In addition to economic damages (actual costs), there are non-economic damages that include pain and suffering, other emotional trauma or upset, and loss of consortium.

Loss of consortium includes losses of love, affection, companionship, comfort, society, and sexual relations. A loss of consortium claim is usually filed by a spouse, but it can also be filed by a committed partner—or even by someone who's lost a parent or child.

You can't put a monetary value on the loss of a loved one. To prove emotional distress, you'll need to demonstrate how the loss has affected you — it could be anxiety, trouble sleeping, depression, post-traumatic stress disorder (PTSD), other health effects, and so on.

Enjuris tip: After a loss, you might feel like you're drowning in grief and might not be thinking about a legal case — that's understandable. But it's important to document your experiences so that there's a record of your feelings and psychological state from the beginning. If you meet with a therapist or grief counselor, or if your primary physician prescribes you something like an anti-anxiety or sleep medication to help you following a loss, those are important details toward building a case for emotional distress. Maintain notes or lists of how the loss is affecting your psychological health.

Download and use our free post-accident journal to keep track of how you're feeling day-to-day.

You can also make a claim for the pain and suffering your loved one endured between the time of the injury and the time of death.

For instance, if they were in a car accident and remained alive, but injured, in a hospital or elsewhere for weeks before they died as a result of their injuries, you can make a claim based on their suffering during that period of time.

Punitive damages in a California wrongful death claim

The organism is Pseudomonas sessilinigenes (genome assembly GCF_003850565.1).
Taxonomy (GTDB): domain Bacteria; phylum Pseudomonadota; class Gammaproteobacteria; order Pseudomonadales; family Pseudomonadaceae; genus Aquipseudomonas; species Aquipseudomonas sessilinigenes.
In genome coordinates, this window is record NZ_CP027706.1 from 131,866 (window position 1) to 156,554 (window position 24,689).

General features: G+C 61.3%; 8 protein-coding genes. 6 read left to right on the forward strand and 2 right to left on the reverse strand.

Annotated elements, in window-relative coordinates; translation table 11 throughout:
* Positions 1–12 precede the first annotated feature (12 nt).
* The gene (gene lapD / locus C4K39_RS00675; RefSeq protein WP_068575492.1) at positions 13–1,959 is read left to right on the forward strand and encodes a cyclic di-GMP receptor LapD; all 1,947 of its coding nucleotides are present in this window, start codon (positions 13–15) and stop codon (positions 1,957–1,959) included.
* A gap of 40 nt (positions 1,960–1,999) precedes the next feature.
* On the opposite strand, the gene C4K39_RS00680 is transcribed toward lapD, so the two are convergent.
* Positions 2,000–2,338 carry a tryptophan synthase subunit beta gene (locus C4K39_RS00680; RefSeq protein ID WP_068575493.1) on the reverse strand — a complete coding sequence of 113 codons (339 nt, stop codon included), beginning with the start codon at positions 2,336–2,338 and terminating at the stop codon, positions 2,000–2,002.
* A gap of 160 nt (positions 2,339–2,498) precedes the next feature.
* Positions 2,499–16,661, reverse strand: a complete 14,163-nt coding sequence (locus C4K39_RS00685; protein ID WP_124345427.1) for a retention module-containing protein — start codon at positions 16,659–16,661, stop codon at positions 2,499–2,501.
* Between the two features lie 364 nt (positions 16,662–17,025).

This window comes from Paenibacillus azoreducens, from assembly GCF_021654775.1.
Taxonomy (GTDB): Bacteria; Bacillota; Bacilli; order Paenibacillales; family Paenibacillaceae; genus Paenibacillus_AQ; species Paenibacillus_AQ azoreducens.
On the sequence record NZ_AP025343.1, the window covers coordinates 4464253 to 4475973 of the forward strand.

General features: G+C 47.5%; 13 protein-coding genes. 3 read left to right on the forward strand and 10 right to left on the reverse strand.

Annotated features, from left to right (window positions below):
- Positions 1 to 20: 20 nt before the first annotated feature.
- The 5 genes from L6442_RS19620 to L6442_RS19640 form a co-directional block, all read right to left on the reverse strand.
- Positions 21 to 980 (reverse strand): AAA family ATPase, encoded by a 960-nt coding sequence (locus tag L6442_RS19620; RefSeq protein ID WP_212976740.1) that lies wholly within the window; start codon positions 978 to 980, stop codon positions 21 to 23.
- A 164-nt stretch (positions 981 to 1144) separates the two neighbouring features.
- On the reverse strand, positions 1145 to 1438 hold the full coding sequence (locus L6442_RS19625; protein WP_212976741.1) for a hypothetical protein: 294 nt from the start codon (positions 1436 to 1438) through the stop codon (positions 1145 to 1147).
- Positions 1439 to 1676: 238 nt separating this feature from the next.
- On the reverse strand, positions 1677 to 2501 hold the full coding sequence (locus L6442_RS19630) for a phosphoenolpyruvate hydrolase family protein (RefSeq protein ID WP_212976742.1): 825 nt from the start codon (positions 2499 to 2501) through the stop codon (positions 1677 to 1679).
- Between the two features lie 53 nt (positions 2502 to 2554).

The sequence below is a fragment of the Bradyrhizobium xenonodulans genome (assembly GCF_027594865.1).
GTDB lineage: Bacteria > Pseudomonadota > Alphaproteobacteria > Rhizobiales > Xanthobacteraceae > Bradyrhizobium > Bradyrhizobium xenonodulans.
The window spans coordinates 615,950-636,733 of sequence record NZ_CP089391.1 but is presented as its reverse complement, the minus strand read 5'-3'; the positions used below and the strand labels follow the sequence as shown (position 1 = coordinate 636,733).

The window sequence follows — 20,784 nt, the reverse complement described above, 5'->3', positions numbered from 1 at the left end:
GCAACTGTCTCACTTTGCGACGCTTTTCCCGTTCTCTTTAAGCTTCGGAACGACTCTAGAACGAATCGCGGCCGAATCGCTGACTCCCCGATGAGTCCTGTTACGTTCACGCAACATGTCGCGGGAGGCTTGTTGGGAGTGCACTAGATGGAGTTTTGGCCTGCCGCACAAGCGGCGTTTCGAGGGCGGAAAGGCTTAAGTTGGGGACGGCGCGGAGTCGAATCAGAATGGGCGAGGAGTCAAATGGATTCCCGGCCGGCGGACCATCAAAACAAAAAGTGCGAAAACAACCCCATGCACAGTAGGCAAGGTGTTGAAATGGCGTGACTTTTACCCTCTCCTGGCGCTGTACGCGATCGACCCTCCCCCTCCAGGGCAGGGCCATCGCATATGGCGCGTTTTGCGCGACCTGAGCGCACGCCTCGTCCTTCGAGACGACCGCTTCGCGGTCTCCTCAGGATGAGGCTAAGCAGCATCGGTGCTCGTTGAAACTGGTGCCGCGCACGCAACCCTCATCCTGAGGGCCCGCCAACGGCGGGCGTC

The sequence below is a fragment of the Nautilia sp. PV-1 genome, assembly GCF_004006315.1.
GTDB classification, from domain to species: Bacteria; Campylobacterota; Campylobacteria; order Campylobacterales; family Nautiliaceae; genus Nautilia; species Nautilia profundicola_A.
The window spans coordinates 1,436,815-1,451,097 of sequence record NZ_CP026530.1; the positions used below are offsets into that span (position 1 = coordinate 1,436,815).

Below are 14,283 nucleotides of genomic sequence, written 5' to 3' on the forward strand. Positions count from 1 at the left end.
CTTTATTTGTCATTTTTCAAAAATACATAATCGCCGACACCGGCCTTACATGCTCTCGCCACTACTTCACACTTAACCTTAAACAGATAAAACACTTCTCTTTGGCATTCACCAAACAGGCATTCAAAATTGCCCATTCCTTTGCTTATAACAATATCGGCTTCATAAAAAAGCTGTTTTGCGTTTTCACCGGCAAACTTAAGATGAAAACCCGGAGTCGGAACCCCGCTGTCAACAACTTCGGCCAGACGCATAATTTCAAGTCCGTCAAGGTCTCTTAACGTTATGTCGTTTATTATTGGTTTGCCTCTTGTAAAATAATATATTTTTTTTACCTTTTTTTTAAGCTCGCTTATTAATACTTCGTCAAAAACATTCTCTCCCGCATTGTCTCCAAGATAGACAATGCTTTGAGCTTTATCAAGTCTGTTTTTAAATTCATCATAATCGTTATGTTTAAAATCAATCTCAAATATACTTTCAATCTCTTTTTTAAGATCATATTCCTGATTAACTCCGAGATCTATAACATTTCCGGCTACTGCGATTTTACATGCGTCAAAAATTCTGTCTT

Punitive damages can be claimed in addition to other damages in a personal injury lawsuit. Punitive damages are intended to punish a defendant whose behavior was especially malicious, fraudulent, intentional, or reckless. California also refers to them as “exemplary” damages.

A jury may award punitive damages in California if the plaintiff proves by clear and convincing evidence that the defendant acted with malice, oppression, or fraud.

California doesn't have a cap (maximum) on the amount of punitive damages that can be awarded. However, the U.S. Supreme Court holds that punitive damages must be reasonably related to the compensatory (economic) damages.

Enjuris tip: Learn more about damage caps in California.

Who is a victim of wrongful death in California?

A person's death must be caused by the wrongful act or negligence of another in order for there to be a claim form wrongful death.

A wrongful death claim can arise from a car accident, fall or other accident, or any other circumstance where the death was the direct result of a person's action or omission.

There are a few situations specific to California law:

  • Medical malpractice: If the deceased person's chances of survival were 50% or less prior to the wrongful act, then it isn't probable that the health care provider's action was the cause of the death. There wouldn't be a valid claim for wrongful death in this situation.
  • Suicide: If a person owes a duty of care to a victim and their act or omission substantially caused a suicide to take place, the family might be able to file a wrongful death claim against the responsible person.
  • Justifiable homicide: A justifiable homicide could be if the victim is killed while committing a felony. In that situation, the family wouldn't be able to file a wrongful death claim. Justifiable homicide could also include killing a person in self-defense or defense of another person under specific circumstances.
  • Unborn child or fetus: The death of an unborn baby cannot lead to a wrongful death claim in California.

How to file a wrongful death lawsuit

The first step in a potential wrongful death claim is to find a qualified California personal injury attorney. Although a wrongful death claim is similar to a “traditional” personal injury, there are aspects that make it more complicated and factors that you wouldn't include in a more straightforward personal injury case.

The Enjuris Personal Injury Law Firm Directory is a great place to start when searching for a California lawyer who will be compassionate, skilled, and experienced to take your case.

Here are additional resources you can use to guide your search for a lawyer for your wrongful death lawsuit:

hiring wrongful death attorney

Have you lost a loved one in a preventable accident?

Wrongful death lawsuits are particularly difficult because in the face of such a tragedy, families and loved ones must pick up the pieces of their life despite their grief and soldier on through the legal system, meeting each deadline and acting like it’s any other lawsuit. These are usually filed by husbands, wives, children, parents and siblings of the deceased with the help of a legal representative. Read more